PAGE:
Barcelona is against bullfighting
Barcelona City Council took a historic vote when, on April 6 2004, it officially declared Barcelona, the capital of the region of Catalonia in Spain, an anti-bullfight city by 21 votes to 15, with two abstentions.
Two weeks before that resolution was passed, the city's Deputy Mayor, Jordi Portabella, had declared his opposition to bullfighting in front of hundreds of protesters, saying: 'Barcelona must act like a capital and be a pioneer in the abolition of bullfighting.'
Although the resolution does not ban bullfighting in Barcelona, it is nevertheless a landmark precedent, because Barcelona had historically been one of bullfighting's capitals, with 100 bulls being tortured and slaughtered every year in the city's bullrings in the bad old days, watched mainly by curious tourists.
However, a city council spokesman told the BBC that there has not been a large bullfighting following in the region since the 1960s.
Before the vote, nearly 250,000 people had signed a petition to ban bullfighting in the Catalonia region, of which Barcelona is the capital. In 2005 a law to ban bullfighting was proposed to the Catalan Parliament for the first time in Spanish history.
The majority of people in Barcelona are opposed to bullfighting and agree with Barcelona City Council's decision to declare the city an anti-bullfighting city, according to surveys.
The majority of those surveyed in Barcelona (63%) do not want bullfights to continue in their city, with more than half (55%) agreeing that Barcelona should declare itself an anti-bullfighting city.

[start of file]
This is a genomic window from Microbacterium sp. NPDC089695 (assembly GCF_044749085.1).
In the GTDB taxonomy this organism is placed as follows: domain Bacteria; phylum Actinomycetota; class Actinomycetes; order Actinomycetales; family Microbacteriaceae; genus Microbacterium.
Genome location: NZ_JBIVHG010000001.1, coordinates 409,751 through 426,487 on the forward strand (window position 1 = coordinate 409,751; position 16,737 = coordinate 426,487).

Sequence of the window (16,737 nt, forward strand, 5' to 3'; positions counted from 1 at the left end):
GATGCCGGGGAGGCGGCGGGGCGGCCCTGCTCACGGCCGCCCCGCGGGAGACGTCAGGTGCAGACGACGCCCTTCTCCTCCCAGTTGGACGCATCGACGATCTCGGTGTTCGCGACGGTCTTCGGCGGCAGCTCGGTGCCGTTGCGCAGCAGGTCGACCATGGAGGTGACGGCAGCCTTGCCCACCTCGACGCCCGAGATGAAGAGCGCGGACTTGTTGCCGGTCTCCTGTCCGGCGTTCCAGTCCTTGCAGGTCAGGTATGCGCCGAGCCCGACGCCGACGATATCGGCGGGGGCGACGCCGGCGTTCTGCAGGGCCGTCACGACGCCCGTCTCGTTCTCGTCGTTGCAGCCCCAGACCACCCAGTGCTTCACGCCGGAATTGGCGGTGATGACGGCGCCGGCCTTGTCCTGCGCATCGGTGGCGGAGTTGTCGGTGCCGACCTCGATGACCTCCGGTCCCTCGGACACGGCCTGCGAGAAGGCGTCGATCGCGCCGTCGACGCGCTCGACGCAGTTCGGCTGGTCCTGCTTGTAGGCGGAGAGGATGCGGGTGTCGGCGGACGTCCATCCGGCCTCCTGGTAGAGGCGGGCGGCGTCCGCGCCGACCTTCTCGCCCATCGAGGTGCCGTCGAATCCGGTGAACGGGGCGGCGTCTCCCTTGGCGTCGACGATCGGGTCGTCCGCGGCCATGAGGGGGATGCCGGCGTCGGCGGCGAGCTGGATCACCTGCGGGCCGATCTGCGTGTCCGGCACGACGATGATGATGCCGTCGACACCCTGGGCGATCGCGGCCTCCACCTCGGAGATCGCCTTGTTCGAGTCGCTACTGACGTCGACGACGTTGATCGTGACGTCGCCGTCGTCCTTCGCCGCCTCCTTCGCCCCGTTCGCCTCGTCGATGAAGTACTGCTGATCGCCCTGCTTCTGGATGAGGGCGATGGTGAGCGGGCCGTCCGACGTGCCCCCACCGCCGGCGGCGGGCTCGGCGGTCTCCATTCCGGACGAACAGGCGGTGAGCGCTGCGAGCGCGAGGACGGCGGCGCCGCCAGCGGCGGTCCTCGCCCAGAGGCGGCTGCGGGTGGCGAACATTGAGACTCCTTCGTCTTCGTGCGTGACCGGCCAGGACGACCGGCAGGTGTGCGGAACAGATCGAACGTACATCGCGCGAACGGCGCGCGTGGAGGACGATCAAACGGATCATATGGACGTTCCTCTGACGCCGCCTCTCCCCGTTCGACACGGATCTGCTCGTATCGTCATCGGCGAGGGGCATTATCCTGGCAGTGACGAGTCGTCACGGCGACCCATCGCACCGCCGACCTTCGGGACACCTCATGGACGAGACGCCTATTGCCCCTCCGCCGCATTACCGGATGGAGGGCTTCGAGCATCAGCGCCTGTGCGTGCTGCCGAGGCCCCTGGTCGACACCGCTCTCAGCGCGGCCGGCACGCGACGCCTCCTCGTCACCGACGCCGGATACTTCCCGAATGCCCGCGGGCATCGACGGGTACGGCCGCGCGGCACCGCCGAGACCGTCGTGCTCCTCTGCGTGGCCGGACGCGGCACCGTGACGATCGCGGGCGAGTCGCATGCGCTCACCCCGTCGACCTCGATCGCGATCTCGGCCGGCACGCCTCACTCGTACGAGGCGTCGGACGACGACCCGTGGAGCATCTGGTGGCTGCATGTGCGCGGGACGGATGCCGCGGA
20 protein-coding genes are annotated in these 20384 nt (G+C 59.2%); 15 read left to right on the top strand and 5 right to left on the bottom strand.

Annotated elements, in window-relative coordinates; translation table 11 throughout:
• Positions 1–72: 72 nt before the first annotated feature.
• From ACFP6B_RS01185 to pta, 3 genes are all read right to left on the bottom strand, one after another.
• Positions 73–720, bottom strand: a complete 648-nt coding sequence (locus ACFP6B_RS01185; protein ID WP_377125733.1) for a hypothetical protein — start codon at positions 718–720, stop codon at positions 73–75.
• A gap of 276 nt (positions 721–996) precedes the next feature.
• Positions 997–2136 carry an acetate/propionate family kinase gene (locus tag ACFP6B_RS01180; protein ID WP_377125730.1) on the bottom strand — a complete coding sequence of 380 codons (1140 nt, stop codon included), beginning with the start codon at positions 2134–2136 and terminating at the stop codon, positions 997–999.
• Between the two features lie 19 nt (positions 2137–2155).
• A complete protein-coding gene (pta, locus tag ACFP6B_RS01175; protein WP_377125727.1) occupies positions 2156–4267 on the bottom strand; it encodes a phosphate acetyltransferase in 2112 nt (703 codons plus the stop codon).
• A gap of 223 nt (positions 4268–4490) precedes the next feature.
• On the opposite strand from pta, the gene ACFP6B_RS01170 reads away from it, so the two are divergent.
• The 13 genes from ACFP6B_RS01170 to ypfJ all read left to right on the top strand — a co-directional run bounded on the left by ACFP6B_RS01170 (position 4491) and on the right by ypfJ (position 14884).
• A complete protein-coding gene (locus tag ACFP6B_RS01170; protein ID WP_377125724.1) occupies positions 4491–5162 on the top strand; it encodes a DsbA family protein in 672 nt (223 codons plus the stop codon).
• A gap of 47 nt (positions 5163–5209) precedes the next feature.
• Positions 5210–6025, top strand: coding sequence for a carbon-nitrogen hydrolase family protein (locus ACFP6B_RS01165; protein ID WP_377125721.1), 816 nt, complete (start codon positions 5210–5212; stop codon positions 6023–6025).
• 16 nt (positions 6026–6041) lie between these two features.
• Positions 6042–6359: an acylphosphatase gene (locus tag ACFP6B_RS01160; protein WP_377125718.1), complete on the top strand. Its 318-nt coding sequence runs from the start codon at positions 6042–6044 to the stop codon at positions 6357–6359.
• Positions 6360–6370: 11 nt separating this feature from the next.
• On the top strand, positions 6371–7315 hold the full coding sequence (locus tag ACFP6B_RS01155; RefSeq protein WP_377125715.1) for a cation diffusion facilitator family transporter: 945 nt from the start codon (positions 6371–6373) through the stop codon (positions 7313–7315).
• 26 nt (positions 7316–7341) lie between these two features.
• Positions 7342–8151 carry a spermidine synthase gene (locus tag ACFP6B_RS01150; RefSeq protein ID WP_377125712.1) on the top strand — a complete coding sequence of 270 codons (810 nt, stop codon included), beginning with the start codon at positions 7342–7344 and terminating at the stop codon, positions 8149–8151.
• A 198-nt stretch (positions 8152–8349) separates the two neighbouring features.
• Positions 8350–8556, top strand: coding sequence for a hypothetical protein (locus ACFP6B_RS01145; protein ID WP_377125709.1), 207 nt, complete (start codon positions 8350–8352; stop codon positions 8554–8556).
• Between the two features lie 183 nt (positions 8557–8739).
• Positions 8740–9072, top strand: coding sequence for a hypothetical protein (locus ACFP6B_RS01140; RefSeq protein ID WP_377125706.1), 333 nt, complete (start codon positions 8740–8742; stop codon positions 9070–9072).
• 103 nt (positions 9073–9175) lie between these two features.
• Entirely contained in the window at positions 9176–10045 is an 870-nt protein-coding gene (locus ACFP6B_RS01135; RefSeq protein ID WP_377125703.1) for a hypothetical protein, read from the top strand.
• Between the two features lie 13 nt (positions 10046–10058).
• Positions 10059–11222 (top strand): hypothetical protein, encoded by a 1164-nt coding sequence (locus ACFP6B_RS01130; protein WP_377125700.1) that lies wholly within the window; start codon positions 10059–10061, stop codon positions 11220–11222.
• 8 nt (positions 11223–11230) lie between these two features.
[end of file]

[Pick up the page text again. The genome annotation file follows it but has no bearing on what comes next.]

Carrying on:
Bullfights are viewed as cruel and non-educational by more than three quarters (76%) of those surveyed in Barcelona. In addition, the majority of the people in the city have never been to a bullfight (59%) and, of those that have, only 12.6% have been to one in the last 3 years. Overall, just 7% of all those surveyed see bullfights as being positive for Barcelona's reputation.
Of those surveyed in Barcelona, 98% agreed that animals suffer when mistreated and an overwhelming 96% thought that the suffering of animals for entertainment should be banned. These attitudes are similar to those revealed in previous surveys of people in Catalonia, the region of Barcelona.
Spain towns and cities against bullfighting
It's not just Barcelona. A 2007 Gallup opinion poll showed that over 72% of people all over Spain have no interest in bullfighting.
Since Barcelona declared itself an anti-bullfight city in April 2004, councils in other 44 towns and cities in Catalonia have declared themselves opposed to bullfighting. Other Spanish towns, including Torello, Calldetenes, and Olot, which has the second oldest bullring in Spain, have done the same.
Some cities in Spain, among which Calonge, Tossa de Mar, Vilamacolum, and La Vajol, have outlawed all bullfighting and bull runs. In Mexico, bullfights have been banned in Jalopa.
La Monumental, once Barcelona's main bullring, now houses a bullfighting museum, and Las Arenas de Barcelona, another bullfighting venue, is being redeveloped as a leisure and shopping centre.
Help the organizations that campaign against bullfighting in Spain
These successes are due to the work of some associations, both Spanish and international.
One of the most active organisations in campaigning against bullfighting in Spain and Latin America is the World Society for the Protection of Animals (WSPA)
If Catalonia is at the forefront of the abolition of bullfighting in Spain, it's also thanks to them.
You can help the fight against bullfighting by giving donations to WSPA, and in this way you can support WSPA